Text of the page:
Saturday, Aug. 29, 2009

Frank Lloyd Wright

By David Luhrssen
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Frank Lloyd Wright grew up at the end of the horse-drawn age in rural Wisconsin, an environment that stimulated rather than stunted his imagination. When comparing the houses he designed at the turn of the 20th century to their Late Victorian neighbors, Wright looks like a visitor from the future, yet he was grounded in age-old principles. His engineering was poetry. His buildings are made from the material of the land they sit on and are meant to complement the environment, not dominate.

Frank Lloyd Wright and his Inner Circle: A Grandson’s View consists of a series of interviews (illustrated by archival photos and home movies) conducted by Wisconsin documentary filmmaker Bob Leff with Brandoch Peters. In the last in a series of tragedies that dogged the great architect and his circle, Peters’ mother and brother were killed in 1946 when their jeep left the road near Wright’s Spring Green compound. With his father working long hours with the Taliesin Fellowship, Peters was raised primarily by the strong-willed Wright and his last wife, the profoundly spiritual Olgivanna.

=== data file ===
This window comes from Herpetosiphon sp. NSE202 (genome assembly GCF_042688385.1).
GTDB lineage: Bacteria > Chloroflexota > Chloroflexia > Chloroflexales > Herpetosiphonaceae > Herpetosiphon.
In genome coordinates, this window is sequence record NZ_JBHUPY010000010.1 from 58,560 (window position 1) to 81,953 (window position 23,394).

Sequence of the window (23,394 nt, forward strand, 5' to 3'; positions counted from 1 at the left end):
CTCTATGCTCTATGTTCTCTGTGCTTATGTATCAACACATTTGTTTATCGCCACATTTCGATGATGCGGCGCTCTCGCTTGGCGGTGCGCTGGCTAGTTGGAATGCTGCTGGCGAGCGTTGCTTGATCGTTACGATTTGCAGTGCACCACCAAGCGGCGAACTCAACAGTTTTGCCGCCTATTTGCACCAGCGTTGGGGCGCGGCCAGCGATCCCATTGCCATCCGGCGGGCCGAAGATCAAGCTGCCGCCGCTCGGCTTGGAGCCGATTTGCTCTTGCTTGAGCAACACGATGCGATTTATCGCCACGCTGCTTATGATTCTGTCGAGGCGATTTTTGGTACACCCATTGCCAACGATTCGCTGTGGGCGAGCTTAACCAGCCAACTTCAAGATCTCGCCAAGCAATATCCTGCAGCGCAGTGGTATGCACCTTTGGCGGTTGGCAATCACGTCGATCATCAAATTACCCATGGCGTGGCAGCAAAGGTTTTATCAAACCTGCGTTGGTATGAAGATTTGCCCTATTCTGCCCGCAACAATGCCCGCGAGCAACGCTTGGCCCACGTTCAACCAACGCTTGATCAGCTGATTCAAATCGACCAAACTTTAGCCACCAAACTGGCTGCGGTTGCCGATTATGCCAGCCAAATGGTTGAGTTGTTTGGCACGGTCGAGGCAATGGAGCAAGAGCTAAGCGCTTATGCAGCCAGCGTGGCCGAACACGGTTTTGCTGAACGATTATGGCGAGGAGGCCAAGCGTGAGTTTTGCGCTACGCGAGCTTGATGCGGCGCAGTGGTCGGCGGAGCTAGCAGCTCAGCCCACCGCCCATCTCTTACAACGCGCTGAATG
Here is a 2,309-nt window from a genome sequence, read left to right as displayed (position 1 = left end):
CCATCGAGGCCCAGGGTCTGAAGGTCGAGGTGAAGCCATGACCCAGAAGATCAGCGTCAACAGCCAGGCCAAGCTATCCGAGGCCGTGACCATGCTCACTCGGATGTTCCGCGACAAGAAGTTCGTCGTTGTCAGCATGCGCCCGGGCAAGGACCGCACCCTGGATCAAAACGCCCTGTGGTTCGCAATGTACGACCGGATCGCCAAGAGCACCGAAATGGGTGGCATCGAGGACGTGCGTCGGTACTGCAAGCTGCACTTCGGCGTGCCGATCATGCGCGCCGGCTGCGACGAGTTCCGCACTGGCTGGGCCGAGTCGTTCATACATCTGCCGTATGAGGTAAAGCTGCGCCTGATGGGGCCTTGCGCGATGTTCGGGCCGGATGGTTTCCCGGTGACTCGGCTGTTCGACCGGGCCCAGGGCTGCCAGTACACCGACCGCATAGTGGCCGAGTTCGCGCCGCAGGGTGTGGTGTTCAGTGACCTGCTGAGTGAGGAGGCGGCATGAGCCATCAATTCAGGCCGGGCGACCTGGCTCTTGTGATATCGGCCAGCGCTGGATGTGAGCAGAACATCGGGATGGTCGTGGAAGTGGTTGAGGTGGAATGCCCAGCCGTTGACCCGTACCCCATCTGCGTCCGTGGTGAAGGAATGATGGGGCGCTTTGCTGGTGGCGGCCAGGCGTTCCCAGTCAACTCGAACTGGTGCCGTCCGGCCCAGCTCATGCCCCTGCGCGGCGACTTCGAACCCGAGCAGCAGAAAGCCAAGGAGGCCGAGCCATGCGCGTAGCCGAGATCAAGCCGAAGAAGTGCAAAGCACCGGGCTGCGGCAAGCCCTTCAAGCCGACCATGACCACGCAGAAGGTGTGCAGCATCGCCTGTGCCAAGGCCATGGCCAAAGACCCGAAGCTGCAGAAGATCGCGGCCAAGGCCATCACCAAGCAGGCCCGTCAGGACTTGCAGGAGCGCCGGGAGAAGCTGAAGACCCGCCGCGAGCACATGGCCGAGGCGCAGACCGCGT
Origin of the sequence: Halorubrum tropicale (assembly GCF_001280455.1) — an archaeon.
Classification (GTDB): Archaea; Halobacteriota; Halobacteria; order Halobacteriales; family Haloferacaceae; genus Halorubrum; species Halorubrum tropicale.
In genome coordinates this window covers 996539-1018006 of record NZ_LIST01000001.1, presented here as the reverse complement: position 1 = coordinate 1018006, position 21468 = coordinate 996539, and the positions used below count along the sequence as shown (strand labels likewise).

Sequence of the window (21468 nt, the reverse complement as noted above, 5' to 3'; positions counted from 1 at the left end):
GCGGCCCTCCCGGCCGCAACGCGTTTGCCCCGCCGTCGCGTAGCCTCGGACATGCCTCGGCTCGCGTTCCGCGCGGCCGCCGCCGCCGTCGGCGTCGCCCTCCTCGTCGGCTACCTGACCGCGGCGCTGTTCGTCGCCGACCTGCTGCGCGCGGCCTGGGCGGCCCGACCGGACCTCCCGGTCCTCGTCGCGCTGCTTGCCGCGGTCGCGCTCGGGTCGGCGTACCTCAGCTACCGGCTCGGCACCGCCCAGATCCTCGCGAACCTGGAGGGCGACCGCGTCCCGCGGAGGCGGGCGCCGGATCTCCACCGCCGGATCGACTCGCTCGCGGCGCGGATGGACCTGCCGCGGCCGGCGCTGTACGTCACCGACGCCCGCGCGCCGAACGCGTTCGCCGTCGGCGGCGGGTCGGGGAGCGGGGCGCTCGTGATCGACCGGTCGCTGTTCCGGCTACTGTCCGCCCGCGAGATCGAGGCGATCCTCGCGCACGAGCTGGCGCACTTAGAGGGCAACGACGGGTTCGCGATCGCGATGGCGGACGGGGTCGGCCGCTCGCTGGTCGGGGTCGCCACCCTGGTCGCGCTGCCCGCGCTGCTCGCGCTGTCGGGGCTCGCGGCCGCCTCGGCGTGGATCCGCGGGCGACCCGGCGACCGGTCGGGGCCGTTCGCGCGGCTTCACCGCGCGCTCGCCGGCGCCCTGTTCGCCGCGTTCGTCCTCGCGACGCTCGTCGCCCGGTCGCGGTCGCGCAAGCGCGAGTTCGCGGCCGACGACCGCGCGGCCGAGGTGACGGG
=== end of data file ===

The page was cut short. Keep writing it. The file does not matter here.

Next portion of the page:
The lessons they imparted were practical: hatred is a waste of human energy. Wright may never have hated anyone, but stood by the family motto of Truth Against the World and his maxim, “Love of an idea is love of God.” Peters recounts many examples of Wright’s determination to give his ideals practical form. The architects of his Fellowship were trained to construct the buildings they imagined—and had to tend the gardens, sweep the floors and cook the food at Taliesin. Wright transcended many of the arguments of Modernism. He loved form as well as function.

The DVD is available for $24, check or money order, from Video Art Productions, 2217 Goecks Court, Cottage Grove, WI 53527.

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